How Much Does It Cost to Microchip a Cat? Unveiling the Mystery

As a loving cat owner, ensuring the safety and security of your feline friend is undoubtedly one of your top priorities.

Microchip a Cat

Microchipping has emerged as a widely adopted solution to help reunite lost cats with their worried owners. But how much does it cost to microchip a cat?

In this article, we’ll delve into the details of cat microchipping, its benefits, the factors affecting the cost, and what you can expect in terms of expenses.

The Importance of Microchipping Your Cat

A tiny, permanent identifying chip is inserted under your cat’s skin, often between the shoulder blades, during the microchipping procedure.

This chip has a special identification number that connects to your contact information in a database for pet registries.

The advantages of microchipping are as follows:

  • Increased Chance of Reunion

According to various studies, microchipped pets are much more likely to be reunited with their owners if they get lost or end up in a shelter[1].

Cat Reunion

This is because shelters and veterinary clinics routinely scan lost pets for microchips.

  • Permanent Identification

Unlike collars and tags, which can fall off or be removed, microchips are a permanent form of identification.

Cat Microchipping

They can’t be lost or tampered with, providing a reliable means of proving ownership.

  • Quick and Painless Procedure

Your cat will experience almost no discomfort during the quick, easy, and painless microchipping operation.

It requires a straightforward injection, much like a vaccine.

  • Cost-Effective

While there is an initial cost to microchip your cat, it’s a one-time expense that can potentially save you a lot of money and emotional distress in case your cat goes missing.

The Microchipping Procedure

The microchipping procedure is straightforward and typically takes only a few minutes. Here’s what you can expect:


The veterinarian will have you fill out some paperwork and update your contact information.

Make sure to provide accurate details so that your cat can be easily reunited with you if found.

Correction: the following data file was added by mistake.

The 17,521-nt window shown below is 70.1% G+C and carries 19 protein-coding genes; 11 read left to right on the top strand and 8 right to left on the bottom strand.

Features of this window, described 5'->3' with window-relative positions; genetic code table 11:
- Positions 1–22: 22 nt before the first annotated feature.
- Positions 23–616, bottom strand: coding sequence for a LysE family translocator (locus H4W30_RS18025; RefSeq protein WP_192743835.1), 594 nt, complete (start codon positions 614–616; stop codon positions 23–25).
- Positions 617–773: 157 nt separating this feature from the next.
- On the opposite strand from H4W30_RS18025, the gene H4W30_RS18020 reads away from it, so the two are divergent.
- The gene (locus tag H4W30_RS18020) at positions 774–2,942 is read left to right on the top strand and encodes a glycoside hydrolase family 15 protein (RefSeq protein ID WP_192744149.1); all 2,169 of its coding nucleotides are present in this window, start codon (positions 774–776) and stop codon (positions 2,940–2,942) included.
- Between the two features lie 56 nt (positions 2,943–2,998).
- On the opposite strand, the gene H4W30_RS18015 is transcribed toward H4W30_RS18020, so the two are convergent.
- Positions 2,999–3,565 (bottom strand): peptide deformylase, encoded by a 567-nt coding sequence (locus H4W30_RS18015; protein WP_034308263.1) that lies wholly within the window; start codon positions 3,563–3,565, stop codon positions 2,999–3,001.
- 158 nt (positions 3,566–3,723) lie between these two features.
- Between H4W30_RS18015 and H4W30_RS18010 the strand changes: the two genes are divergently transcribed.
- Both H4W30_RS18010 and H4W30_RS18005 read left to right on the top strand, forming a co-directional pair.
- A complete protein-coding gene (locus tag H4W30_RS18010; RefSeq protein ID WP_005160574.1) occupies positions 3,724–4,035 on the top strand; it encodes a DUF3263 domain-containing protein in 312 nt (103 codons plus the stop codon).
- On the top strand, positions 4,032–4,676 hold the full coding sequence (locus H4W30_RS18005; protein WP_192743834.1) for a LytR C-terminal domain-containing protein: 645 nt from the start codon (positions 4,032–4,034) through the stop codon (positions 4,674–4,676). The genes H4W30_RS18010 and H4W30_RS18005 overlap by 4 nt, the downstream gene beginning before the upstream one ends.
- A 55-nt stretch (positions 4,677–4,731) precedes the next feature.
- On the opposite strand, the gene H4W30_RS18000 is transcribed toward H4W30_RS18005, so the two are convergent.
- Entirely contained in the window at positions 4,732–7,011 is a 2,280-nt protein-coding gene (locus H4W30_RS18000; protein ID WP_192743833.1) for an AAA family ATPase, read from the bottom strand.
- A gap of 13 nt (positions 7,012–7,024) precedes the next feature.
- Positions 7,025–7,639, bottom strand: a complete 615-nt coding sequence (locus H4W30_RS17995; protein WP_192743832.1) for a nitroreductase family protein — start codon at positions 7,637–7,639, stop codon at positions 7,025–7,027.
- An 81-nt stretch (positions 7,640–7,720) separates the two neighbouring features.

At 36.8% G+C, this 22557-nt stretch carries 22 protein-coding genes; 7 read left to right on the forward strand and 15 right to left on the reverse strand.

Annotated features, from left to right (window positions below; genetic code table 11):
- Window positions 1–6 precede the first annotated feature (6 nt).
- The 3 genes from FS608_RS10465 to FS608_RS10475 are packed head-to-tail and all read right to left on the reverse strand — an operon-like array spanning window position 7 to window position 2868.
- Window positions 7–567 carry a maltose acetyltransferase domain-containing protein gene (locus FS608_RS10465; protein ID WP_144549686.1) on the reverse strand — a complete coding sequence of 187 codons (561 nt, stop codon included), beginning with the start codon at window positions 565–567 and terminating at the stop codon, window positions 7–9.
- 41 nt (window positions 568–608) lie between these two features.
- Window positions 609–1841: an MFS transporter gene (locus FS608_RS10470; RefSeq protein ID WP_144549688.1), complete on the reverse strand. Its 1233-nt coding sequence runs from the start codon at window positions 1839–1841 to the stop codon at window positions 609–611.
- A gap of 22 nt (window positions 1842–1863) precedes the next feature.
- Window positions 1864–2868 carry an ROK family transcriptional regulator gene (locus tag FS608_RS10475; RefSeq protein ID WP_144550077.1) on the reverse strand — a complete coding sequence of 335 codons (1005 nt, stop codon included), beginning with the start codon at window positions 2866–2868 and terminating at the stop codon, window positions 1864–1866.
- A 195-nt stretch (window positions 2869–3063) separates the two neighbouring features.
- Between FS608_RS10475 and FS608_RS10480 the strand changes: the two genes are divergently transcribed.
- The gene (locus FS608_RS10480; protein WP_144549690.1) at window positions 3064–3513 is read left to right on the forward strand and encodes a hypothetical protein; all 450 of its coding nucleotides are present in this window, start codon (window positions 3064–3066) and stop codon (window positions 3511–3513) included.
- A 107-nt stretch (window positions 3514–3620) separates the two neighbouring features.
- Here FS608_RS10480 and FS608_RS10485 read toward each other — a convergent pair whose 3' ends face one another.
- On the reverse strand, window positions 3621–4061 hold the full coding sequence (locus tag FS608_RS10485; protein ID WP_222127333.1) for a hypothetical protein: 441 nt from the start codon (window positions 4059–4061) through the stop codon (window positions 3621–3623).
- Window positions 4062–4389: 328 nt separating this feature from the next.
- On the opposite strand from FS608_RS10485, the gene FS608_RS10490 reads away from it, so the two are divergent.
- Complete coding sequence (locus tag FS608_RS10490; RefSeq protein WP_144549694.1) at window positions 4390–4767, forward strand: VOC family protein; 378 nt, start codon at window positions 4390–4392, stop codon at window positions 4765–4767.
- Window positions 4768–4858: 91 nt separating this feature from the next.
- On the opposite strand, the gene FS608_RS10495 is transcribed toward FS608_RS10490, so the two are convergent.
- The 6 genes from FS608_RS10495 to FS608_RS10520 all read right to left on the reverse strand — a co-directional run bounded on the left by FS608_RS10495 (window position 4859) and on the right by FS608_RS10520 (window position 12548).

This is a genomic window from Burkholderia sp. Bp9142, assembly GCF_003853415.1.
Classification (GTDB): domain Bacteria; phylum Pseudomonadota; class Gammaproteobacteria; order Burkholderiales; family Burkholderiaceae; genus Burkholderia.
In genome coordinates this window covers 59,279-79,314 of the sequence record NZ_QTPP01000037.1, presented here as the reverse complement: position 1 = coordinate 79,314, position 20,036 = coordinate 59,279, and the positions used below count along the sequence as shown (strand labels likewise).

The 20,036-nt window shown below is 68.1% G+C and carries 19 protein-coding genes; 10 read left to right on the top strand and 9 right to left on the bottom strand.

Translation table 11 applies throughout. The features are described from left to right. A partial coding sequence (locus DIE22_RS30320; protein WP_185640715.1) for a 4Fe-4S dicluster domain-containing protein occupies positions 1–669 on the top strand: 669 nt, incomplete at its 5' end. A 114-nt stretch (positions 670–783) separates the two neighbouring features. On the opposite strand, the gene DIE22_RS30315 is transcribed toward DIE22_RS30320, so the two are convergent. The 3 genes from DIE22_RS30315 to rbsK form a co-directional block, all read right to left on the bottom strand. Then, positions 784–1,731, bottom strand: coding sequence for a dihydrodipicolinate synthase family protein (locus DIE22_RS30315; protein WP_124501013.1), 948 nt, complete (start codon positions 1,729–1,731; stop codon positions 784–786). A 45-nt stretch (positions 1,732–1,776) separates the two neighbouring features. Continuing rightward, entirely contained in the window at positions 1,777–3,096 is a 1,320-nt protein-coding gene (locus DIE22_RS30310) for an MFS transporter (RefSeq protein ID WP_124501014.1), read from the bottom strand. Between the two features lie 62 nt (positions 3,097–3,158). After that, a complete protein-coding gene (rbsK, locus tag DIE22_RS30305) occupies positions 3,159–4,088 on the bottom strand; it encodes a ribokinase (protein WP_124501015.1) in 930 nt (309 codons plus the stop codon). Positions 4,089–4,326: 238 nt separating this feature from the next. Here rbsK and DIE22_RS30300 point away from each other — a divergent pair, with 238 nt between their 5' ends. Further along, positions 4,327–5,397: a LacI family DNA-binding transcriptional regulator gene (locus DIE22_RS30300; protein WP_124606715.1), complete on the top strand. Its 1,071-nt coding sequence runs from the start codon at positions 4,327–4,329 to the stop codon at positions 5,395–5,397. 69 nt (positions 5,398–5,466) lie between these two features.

Cat Microchipping


The vet or trained professional will use a syringe-like device to inject the tiny microchip beneath your cat’s skin.

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This is usually done between the shoulder blades.


The veterinarian will scan the chip with a portable scanner to make sure it is secure and operational.

The scanner reveals the chip’s particular identifying number.


After the procedure, you need to register the microchip with your contact information in a pet registry database.

This step is crucial, as it’s the information that shelters and vets will use to contact you if your cat is found.

Dr. Tammy Hunter, DVM; Cheryl Yuill, DVM, MSc, CVH Explained, “The loose skin between the shoulder blades is gently pulled up, and the needle is quickly inserted. The applicator trigger is squeezed, injecting the microchip into the tissue. After insertion, the cat is scanned to make sure that the chip is reading properly.” on VCA Hospitals.

How Much Does It Cost?

The cost of microchipping a cat can vary depending on several factors, including your geographical location, the type of microchip used, and whether the procedure is done as part of a larger package (such as spaying, neutering, or vaccination[2]).

On average, the cost typically falls within the range of $25 to $50.

This is a relatively small investment considering the potential peace of mind it can provide knowing that your cat has a better chance of being returned to you if lost.

Factors Influencing the Cost

  • Geographical Location